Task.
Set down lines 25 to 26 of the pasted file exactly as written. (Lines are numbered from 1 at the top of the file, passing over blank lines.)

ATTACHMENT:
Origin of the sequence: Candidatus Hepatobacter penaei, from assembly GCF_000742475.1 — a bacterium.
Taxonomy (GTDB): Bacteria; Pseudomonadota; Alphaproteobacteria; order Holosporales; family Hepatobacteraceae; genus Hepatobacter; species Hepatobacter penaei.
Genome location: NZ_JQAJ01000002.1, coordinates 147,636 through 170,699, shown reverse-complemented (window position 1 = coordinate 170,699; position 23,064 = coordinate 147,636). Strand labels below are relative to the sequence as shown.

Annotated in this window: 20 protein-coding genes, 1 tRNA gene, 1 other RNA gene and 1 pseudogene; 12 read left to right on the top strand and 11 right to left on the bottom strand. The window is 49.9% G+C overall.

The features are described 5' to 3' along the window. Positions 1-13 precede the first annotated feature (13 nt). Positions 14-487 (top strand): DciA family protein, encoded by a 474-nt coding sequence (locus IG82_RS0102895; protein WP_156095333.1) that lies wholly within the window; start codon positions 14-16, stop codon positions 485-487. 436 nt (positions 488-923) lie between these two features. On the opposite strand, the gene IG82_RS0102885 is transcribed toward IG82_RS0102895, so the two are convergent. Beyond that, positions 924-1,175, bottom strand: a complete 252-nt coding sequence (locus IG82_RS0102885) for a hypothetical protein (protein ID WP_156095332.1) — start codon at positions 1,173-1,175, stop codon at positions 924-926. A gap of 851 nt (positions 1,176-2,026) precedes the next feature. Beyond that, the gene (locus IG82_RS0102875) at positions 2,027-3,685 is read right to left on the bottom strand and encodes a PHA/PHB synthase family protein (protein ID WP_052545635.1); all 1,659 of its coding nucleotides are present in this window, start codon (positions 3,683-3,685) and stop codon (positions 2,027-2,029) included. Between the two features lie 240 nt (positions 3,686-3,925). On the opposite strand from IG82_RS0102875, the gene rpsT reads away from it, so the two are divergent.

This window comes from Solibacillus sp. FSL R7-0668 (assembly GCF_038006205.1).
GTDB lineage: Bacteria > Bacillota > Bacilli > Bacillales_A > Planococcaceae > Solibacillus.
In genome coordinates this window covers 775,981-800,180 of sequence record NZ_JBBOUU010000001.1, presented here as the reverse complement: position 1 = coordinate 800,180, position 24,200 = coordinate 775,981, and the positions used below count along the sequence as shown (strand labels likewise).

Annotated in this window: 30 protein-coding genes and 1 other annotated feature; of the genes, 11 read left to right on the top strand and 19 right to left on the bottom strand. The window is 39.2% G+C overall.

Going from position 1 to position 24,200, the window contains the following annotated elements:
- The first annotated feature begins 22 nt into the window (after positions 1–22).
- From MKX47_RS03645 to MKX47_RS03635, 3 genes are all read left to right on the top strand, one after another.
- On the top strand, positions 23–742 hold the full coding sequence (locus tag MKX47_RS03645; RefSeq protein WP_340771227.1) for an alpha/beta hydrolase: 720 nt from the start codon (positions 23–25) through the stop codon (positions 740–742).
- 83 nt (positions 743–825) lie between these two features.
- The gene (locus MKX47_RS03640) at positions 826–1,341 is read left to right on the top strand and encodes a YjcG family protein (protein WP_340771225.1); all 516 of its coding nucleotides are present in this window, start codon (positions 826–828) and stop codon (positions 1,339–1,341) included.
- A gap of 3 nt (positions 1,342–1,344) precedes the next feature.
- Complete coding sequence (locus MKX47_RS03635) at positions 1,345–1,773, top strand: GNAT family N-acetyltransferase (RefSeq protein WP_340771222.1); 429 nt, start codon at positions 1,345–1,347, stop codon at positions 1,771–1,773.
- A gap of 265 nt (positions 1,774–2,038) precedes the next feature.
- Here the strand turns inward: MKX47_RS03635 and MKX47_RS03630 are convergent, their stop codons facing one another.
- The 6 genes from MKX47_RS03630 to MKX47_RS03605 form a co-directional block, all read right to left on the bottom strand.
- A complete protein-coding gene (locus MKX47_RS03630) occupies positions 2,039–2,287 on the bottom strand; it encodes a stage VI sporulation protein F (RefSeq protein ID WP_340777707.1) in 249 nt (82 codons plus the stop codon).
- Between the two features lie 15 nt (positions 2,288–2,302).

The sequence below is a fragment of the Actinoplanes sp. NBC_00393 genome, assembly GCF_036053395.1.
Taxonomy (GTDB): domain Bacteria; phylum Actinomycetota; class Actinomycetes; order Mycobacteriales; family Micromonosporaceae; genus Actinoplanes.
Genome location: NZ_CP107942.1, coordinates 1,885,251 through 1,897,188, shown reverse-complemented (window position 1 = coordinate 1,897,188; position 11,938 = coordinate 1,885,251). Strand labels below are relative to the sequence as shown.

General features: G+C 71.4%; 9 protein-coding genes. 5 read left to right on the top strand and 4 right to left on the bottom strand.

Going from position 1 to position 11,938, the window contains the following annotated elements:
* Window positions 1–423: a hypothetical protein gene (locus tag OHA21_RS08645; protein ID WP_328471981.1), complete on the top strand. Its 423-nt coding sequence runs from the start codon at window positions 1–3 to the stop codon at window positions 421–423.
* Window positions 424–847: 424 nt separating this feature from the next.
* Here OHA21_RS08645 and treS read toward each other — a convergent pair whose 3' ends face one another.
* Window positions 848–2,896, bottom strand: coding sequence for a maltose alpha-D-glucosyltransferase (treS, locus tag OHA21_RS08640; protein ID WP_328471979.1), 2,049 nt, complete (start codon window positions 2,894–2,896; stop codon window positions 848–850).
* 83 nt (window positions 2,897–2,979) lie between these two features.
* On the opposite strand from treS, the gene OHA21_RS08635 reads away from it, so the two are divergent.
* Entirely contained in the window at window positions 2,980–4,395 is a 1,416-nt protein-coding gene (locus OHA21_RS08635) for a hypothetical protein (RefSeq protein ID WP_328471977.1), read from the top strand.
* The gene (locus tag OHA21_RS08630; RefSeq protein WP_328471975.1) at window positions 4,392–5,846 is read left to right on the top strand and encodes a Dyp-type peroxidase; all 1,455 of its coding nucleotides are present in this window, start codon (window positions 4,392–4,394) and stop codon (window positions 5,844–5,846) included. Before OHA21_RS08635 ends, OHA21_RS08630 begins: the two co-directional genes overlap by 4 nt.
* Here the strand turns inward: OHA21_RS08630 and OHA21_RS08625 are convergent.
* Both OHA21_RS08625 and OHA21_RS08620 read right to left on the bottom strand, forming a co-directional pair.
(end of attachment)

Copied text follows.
Genome location: NZ_CP107942.1, coordinates 1,885,251 through 1,897,188, shown reverse-complemented (window position 1 = coordinate 1,897,188; position 11,938 = coordinate 1,885,251). Strand labels below are relative to the sequence as shown.

General features: G+C 71.4%; 9 protein-coding genes. 5 read left to right on the top strand and 4 right to left on the bottom strand.